Although we school (teach) children in year groups (well we do in the U.K.) children actually develop at noticeably different rates so what some seven year old can do a nine year old might struggle with. It’s cruel to push a child to do more than it’s comfortable with or to force some interest on them.

    Some of our Primary Schools do use Ukules with their older children, I’d need to somehow check but my guess is that that’s children of nine, ten, and eleven. Of course Schools are focused on teaching a curriculum and teaching it to a whole class whereas some slightly younger children (than those year groups) might have the physical and mental wherewithal to happily strum and play in a less formalised way. Some Primary Schools have mixed ability year group classes and others stream whole classes within a year according to similar ability; mixed ability year group based classes are used by my local Primary and it sub groups children by ability (to group work tables): it works well for them, it is flexible and it is inclusive but it has a few downsides to manage.

    A Baritone at ten might have been when your Mum felt that you were physically old enough for that (large) size, it might have been when she could afford for you to play, it might have been when she thought you mentally ready, etc, etc. We don’t know what your Mother’s drivers were but I recon that just a little earlier for a Soprano would be OK, so Junior School age rather than Infant School age. Of course if you’re happy for a Uke to be a toy then any age from which a child can safely play with toys, perhaps best if it has Nylon stings though (well something that’s easy on little fingers).

    Edit. If I remember correctly Baz Maz gave Dolphins to his children when they were small, the Dolphins stood up to the task. Indeed quite a few people have given Dolphins to tots and the Dolphins seem to survive and do the job: they’re basically a toy to the child but can be more later. I’ve had a few second-hand Dolphins, they’re cheap and reusing stuff is good, and with a decent set up and some Aquilas Dolphins are quite usable and will last for decades.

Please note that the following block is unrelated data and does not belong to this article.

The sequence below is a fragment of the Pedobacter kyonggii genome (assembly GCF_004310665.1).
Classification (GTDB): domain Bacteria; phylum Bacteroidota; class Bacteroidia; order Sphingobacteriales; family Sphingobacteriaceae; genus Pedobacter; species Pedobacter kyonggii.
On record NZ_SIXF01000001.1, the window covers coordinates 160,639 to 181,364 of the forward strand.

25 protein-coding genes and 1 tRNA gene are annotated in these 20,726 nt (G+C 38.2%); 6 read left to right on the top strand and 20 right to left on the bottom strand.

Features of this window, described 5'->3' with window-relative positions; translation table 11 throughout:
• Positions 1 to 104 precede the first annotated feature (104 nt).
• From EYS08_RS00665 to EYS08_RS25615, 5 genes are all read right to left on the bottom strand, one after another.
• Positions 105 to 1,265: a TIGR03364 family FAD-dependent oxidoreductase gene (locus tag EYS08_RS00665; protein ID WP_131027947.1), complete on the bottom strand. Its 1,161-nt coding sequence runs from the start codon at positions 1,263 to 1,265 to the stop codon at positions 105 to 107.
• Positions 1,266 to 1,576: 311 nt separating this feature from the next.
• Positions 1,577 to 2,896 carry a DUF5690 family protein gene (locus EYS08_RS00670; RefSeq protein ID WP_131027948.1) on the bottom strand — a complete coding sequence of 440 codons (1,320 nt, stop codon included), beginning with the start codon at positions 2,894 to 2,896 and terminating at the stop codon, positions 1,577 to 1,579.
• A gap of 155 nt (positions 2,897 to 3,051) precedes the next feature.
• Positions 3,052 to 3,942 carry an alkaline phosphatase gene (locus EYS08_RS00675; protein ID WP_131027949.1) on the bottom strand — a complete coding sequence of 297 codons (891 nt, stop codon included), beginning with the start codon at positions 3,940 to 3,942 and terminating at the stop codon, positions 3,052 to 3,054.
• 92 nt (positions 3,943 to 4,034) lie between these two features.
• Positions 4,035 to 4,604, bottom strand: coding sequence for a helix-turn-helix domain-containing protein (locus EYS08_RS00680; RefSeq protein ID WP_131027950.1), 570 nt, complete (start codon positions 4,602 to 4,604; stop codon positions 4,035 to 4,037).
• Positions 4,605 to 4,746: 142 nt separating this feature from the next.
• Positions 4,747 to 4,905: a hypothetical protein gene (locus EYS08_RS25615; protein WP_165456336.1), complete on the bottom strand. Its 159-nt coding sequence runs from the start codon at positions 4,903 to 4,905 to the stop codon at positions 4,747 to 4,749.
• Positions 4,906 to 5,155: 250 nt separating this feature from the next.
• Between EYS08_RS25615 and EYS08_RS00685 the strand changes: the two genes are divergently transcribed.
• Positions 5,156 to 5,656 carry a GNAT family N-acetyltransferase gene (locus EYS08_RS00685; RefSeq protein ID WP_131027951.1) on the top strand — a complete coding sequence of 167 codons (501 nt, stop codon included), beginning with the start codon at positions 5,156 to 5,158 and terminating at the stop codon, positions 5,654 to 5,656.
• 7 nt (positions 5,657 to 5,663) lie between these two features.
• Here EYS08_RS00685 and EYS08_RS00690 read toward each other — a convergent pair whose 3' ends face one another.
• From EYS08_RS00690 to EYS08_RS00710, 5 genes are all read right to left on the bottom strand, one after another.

Last edited by Graham Greenbag; 05-25-2021 at 11:20 AM.

  9. #9
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    Quote Originally Posted by Mike $ View Post
    I think 1-1/2 years old is plenty old enough to play the uke. A soprano would be perfect. Look into a Kamaka, it can be her 'forever' ukulele.



    Definitely too young - as said in an above post, something in the percussion department should suffice to see if they have any musical inclination.
    Last edited by Croaky Keith; 05-24-2021 at 10:57 PM.
    Trying to do justice to various musical instruments.

  10. #10
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    The younger, the better, even without the fine motor control yet. If it were me, I'd consider getting her a Ohana sopranissimo in a fun color; their O'Nina willow laminates seem a bit more burley than the O'Nino solids. O'Ninas come in red, yellow, green, blue, purple. Most of my sub-sopranos & their cases came from Mim's. I've worked out a set of fishing line that works best for me on the sub-sopranos (see "about me") & am happy to drop some off into snail mail for you, if you choose to get one of these for the little one. Just PM.

    That said, what is relevant to brain development now might be how notes relate to each other. I remember a doll who had different notes on hands, feet & chest, when each part was squeezed. Unlike playing a clear note on a uke at age 1.5, playing a note on this doll will be easy for such little hands. In addition, this doll's shirt displayed colored notes that coordinated with each hand/foot. This was like a jump start to reading music, or at least intuiting how each note relates to each other.
    B3F2EFC8-0F4F-4EE8-8726-91D34FBE4D78.jpg

    I think a keyboard or xylophone might be good too. One that works for little fingers as well as one that works for little feet. Something like this floor keyboard can be a fun way to build music sense, as well as use big bigger muscles, not just little ones. Can learn intervals possibly more quickly this way...
    3A321F6B-C3B6-4FD7-8624-495DAC839498.jpg
    keeping an eye out for a very special pre-owned concert....